a$ap rocky at gucci fall/winter 17, photography melodie jeng via getty images.

cozycore, the fashion trend making ugg boots cool

From fleecy mall staples to Gucci pom-pom ponchos, we explore the unpretentious appeal of snuggly clothes.

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Aug 15 2017, 7:00pm

a$ap rocky at gucci fall/winter 17, photography melodie jeng via getty images.

Last week Jeremy Scott came out to the fashion world. Not about his sexuality (no one in fashion cares about that), but as an Ugg enthusiast.

"I was an undercover Ugg fan," the designer earnestly revealed. "They are so cozy and I love the way they look with pants and shorts." Actually this wasn't terribly transgressive either: fashion has been cozying up to sartorial hygge for seasons now. Rihanna's fluffy Fenty pool slides caused the Puma website to crash when they dropped last year, while Vetements has collaborated with Juicy Couture to make re-imagined airplane-friendly track suits. Alessandro Michele expanded Gucci's kidswear-inspired offerings into pom-pom ponchos and velvet slippers stuffed with thick pink socks. Speaking of socks, the Canadian Prime Minister's novelty pairs are more popular than the American president.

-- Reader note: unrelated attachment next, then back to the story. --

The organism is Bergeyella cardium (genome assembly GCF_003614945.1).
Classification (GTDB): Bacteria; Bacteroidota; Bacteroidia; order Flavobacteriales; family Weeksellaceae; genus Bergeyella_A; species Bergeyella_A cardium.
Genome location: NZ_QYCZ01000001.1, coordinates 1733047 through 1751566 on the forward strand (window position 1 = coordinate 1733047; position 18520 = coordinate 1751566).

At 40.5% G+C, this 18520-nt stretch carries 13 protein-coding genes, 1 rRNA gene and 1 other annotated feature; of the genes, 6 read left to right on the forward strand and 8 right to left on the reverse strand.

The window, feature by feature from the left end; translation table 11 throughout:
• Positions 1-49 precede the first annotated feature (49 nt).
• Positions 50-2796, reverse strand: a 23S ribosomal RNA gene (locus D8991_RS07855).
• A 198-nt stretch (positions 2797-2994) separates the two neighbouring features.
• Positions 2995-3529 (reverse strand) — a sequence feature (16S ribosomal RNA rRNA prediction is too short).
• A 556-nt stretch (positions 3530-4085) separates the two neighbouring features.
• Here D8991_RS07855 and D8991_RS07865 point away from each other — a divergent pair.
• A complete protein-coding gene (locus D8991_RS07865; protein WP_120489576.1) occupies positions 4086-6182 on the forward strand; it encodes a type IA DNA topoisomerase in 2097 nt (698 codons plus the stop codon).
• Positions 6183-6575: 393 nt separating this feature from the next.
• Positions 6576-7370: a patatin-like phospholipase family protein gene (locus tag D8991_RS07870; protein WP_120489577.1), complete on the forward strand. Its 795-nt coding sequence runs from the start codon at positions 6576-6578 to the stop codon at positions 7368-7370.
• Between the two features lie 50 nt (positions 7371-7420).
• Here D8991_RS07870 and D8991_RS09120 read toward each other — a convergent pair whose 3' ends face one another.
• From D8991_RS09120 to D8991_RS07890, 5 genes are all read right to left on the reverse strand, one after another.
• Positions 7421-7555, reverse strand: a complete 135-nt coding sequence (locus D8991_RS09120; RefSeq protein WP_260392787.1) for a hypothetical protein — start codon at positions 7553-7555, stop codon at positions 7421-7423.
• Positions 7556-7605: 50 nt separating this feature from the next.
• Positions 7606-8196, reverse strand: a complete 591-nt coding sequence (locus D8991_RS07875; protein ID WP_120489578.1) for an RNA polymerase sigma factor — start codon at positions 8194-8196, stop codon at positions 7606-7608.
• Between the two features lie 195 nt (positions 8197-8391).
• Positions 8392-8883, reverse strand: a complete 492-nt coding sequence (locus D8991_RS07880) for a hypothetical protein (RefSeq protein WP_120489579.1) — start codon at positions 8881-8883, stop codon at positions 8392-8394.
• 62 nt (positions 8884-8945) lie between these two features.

Unlike "athleisure," "cozy" doesn't connote pretension. People don't wear Ugg boots and fuzzy cardigans to do ModelFIT for the 'gram. As a culture, we're embracing populism in everything from political candidates to commercial pop music, because elitism doesn't mesh with this generation's increasingly inclusive ethos. It's fine to wear head-to-toe Moschino, but not to scorn those who still shop at Macy's, or rock the mallrat Uggs they bought in ninth grade. The figure-distorting "lumps and bumps" dress from Comme des Garçons's spring/summer 97 collection feels like the ultimate in using clothing as protection.

Balenciaga fall/winter 17, photography Estrop via Getty Images.

Scott's epiphany struck while he was surfing in Waikiki a couple of years ago. But fashion's unpretentious king of pop culture envisioned the ensuing collaboration with the Australian brand being worn to L.A. farmer's markets and movie complexes in malls. Humble pieces are increasingly found in cosmopolitan settings: saggy arms on laundry day sweaters are worn to West Village omakase bars, while socks and fur slides schlep through Soho offices, and not just because the air conditioning is set to Arctic.

Even chest-thumping ballad queen Céline Dion has decided she sometimes likes to cozy down in an ultra meta Titanic hoodie, much to the internet's delight. In an article titled, "How Céline Dion Became Cool," Carl Wilson writes about the 90s icon's ostensibly random resurgence: "She's no longer someone people feel the music industry is foisting on them, but a comforting presence who's always been there. And nostalgia has a way of smoothing out cultural collision points; as a 1990s superstar, Dion now represents a seemingly more innocent era, before terror wars or Trumpism." Forget deep cuts and indulge in the populist appeal of "That's the Way It Is" or "It's All Coming Back to Me." If fist-bump ballads aren't your thing, there's also the fuzzed out slacker surf rock of Mac Demarco, or the A$AP Mob's irresistible Cozy Tapes. All good ways to balance out a sonic diet heavy on dire political podcasts.